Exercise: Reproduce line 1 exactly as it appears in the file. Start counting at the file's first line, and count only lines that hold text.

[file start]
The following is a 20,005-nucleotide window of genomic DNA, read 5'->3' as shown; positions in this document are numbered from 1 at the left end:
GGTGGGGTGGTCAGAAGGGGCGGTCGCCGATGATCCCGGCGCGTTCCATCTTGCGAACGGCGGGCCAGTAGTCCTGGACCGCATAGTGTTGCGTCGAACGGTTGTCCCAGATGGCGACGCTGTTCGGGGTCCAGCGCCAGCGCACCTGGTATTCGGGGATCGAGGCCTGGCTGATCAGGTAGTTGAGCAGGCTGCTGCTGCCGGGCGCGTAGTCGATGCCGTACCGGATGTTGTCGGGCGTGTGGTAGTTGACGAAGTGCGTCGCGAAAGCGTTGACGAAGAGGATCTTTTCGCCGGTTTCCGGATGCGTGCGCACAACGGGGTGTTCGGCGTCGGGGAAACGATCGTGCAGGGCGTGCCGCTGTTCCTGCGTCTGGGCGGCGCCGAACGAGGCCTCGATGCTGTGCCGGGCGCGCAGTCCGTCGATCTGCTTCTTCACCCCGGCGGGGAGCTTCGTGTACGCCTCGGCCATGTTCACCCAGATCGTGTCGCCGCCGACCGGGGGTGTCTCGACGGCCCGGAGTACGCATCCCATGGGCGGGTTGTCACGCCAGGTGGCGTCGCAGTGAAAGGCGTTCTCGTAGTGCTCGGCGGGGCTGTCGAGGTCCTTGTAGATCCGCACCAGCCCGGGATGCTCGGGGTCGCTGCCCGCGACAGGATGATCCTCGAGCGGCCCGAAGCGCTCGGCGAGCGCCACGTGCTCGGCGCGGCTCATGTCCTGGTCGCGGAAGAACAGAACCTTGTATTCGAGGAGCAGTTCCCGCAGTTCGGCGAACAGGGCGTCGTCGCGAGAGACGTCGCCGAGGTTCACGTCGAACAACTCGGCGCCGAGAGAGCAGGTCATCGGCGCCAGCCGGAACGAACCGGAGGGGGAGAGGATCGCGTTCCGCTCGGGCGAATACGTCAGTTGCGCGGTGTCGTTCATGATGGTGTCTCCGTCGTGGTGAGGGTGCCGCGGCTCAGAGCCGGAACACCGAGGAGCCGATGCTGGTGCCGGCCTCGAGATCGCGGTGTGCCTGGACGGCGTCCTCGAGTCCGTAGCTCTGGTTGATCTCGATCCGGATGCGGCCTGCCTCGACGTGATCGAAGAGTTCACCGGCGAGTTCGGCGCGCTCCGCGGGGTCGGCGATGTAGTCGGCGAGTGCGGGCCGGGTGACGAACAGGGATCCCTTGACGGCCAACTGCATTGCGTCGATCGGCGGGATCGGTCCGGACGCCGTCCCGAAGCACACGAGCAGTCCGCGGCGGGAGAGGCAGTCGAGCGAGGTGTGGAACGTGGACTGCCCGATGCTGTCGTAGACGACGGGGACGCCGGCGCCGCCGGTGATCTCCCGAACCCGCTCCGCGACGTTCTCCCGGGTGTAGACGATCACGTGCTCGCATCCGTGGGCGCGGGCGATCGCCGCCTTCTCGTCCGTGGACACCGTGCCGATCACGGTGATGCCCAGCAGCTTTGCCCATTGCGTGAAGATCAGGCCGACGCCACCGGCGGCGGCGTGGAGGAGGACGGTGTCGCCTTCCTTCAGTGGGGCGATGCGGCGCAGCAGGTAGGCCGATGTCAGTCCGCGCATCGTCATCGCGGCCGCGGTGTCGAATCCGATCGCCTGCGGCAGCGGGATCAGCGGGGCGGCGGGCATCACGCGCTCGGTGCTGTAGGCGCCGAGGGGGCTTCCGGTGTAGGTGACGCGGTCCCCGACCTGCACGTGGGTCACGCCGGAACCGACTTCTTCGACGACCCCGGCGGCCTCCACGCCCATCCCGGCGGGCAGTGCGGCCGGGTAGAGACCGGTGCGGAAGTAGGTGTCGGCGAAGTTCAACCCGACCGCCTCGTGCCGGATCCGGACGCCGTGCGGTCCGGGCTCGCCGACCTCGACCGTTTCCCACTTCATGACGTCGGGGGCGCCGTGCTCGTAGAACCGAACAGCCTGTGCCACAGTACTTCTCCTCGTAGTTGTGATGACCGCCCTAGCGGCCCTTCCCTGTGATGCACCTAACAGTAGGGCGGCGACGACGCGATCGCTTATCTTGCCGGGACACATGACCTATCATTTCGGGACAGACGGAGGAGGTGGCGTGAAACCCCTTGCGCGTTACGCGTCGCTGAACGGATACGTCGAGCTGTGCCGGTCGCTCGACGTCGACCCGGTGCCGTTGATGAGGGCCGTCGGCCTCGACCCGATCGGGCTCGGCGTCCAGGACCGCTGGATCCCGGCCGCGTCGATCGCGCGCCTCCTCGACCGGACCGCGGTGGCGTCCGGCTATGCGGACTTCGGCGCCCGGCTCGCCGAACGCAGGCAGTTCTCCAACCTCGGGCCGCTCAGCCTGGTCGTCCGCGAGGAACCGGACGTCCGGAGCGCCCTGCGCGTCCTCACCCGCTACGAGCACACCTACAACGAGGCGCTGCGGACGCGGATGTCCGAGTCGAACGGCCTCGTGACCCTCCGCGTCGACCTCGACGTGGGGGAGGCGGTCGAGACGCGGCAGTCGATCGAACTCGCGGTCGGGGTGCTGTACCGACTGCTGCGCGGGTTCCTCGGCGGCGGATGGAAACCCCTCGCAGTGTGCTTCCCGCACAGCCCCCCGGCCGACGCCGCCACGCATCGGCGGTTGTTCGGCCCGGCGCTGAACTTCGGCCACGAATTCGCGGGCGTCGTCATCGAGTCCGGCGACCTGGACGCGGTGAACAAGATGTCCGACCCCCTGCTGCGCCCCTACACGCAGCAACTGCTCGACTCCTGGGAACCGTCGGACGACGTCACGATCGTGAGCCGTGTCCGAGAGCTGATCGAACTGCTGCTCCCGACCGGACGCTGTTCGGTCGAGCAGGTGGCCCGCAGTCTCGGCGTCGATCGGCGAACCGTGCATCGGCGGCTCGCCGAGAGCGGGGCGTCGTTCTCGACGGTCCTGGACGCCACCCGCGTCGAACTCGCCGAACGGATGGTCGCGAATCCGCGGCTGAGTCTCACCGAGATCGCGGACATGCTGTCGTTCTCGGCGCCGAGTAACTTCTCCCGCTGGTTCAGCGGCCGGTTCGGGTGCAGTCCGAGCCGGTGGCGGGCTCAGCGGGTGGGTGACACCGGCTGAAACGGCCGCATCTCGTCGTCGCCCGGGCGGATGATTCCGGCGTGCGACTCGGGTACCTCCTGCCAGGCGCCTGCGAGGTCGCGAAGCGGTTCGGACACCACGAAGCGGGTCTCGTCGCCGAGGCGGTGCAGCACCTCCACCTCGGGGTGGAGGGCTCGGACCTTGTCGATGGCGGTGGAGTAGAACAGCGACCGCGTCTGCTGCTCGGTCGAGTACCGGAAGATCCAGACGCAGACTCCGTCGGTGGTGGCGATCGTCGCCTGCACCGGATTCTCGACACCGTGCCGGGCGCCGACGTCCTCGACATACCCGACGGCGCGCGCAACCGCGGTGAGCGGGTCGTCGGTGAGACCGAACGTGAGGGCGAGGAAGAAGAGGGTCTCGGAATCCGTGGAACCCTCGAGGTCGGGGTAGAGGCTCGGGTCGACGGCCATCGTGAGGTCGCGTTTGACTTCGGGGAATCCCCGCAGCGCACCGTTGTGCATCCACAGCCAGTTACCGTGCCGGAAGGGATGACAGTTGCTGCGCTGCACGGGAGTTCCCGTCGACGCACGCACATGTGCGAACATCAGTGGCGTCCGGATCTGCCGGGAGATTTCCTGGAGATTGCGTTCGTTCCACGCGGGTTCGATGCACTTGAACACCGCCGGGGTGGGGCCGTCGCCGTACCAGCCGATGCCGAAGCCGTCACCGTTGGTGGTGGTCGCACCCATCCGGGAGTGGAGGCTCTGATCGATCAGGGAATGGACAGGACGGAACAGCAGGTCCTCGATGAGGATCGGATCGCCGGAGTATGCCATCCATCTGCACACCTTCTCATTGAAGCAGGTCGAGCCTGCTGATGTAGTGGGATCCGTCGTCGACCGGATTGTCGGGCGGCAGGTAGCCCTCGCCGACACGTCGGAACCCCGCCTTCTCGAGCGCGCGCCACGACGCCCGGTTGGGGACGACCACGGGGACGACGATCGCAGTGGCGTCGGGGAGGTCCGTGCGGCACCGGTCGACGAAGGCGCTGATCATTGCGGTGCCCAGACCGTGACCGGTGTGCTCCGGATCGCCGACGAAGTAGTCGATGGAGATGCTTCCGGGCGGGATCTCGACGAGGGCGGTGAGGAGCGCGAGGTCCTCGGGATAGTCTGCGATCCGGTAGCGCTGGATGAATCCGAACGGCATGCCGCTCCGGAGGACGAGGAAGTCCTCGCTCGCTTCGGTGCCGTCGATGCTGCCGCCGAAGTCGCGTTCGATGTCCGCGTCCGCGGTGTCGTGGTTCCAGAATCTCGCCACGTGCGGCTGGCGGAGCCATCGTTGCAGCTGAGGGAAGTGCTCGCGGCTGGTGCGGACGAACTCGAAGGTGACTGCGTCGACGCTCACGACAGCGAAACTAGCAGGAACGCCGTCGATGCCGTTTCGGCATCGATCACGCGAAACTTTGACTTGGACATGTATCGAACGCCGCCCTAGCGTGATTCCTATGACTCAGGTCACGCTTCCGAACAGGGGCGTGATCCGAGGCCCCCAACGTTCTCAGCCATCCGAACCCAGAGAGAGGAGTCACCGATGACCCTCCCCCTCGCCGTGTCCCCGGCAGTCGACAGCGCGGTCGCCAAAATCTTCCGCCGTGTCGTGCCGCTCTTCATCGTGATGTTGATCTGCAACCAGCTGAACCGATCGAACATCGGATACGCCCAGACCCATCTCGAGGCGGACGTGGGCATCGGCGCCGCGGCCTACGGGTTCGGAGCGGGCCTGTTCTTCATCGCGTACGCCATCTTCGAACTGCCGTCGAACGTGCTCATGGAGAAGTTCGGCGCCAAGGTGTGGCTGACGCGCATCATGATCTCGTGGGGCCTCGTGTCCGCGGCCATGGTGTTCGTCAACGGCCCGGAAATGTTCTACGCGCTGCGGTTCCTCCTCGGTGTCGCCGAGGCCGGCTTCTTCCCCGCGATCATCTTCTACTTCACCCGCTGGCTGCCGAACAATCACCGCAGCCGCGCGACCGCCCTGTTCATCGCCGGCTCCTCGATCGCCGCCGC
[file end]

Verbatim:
The following is a 20,005-nucleotide window of genomic DNA, read 5'->3' as shown; positions in this document are numbered from 1 at the left end: